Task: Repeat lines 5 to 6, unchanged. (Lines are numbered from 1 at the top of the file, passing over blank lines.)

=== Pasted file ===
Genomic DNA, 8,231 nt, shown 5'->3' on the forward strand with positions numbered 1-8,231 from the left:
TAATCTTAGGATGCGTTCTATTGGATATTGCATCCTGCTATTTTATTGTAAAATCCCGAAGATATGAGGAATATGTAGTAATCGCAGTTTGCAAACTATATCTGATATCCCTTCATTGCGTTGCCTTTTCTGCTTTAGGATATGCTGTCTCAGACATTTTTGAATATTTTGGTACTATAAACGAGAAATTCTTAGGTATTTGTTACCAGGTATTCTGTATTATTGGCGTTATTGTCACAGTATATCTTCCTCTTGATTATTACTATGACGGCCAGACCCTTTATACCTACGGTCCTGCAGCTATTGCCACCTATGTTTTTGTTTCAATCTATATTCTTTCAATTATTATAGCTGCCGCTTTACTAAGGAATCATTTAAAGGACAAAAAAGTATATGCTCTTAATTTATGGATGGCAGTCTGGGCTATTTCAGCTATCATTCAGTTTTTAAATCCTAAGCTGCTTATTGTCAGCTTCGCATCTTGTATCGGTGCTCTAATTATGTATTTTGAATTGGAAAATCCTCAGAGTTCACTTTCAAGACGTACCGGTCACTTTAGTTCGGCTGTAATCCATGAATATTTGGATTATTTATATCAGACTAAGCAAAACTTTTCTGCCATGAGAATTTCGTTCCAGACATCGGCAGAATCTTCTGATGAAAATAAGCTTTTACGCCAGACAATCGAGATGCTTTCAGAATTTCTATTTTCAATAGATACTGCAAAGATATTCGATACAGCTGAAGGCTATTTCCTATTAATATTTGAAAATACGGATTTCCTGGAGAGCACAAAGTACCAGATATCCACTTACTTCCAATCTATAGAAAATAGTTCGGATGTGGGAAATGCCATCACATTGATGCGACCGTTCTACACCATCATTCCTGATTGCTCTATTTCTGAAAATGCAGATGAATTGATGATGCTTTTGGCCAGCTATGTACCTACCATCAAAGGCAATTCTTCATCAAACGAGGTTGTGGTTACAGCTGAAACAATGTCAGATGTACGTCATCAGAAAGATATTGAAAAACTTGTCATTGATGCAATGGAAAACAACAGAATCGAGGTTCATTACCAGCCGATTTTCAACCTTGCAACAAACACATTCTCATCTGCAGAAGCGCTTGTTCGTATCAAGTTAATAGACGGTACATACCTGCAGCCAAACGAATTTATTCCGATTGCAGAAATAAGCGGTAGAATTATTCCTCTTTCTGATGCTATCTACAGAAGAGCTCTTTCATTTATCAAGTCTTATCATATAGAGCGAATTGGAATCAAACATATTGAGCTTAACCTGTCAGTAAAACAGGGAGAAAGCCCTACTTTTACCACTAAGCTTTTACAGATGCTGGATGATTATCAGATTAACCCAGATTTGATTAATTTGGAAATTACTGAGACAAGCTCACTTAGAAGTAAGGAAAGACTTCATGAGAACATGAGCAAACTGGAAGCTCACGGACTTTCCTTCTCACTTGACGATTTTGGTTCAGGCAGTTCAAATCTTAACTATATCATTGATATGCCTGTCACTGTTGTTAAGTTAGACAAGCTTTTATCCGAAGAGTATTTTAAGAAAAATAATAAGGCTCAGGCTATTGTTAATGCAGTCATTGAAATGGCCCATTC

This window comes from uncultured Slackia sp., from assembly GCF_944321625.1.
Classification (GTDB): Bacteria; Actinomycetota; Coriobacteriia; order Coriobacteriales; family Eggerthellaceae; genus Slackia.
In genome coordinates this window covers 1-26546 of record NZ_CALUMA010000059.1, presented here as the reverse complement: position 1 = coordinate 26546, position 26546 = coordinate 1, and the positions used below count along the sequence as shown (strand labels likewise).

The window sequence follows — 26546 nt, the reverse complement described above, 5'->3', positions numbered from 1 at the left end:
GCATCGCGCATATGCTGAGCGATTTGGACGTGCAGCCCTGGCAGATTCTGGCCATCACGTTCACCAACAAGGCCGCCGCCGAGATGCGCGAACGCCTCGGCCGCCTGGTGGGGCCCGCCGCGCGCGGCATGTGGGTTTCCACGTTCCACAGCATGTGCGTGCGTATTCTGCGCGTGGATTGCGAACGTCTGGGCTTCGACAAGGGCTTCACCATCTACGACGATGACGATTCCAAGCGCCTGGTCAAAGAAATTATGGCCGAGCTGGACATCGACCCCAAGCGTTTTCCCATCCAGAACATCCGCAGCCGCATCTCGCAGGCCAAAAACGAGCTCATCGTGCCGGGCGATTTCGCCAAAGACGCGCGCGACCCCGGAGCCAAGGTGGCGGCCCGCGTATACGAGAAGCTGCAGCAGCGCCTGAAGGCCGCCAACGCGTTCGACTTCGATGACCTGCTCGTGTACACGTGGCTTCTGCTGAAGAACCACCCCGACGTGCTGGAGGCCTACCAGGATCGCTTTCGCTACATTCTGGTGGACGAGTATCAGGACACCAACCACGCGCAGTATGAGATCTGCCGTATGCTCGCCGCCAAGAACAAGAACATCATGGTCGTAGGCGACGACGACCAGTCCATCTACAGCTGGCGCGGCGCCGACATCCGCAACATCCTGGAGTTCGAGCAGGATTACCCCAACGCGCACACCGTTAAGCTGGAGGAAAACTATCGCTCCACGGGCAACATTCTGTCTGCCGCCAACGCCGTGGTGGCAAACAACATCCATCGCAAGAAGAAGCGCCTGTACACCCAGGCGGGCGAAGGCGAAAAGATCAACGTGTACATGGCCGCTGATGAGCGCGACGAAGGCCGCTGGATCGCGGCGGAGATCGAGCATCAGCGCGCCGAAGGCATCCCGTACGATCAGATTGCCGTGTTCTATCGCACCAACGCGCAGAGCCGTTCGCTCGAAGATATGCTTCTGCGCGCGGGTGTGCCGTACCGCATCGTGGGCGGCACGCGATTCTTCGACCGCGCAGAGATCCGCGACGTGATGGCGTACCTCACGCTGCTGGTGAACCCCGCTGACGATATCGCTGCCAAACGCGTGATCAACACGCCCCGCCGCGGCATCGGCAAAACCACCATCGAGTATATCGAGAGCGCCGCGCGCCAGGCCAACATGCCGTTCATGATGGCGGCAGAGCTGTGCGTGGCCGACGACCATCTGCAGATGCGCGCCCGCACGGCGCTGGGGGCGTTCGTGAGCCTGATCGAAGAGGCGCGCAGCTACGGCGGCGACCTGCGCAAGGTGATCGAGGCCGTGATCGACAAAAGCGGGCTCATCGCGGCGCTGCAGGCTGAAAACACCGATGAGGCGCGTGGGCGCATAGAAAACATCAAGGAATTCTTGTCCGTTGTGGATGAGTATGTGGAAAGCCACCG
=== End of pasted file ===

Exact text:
In genome coordinates this window covers 1-26546 of record NZ_CALUMA010000059.1, presented here as the reverse complement: position 1 = coordinate 26546, position 26546 = coordinate 1, and the positions used below count along the sequence as shown (strand labels likewise).

The window sequence follows — 26546 nt, the reverse complement described above, 5'->3', positions numbered from 1 at the left end: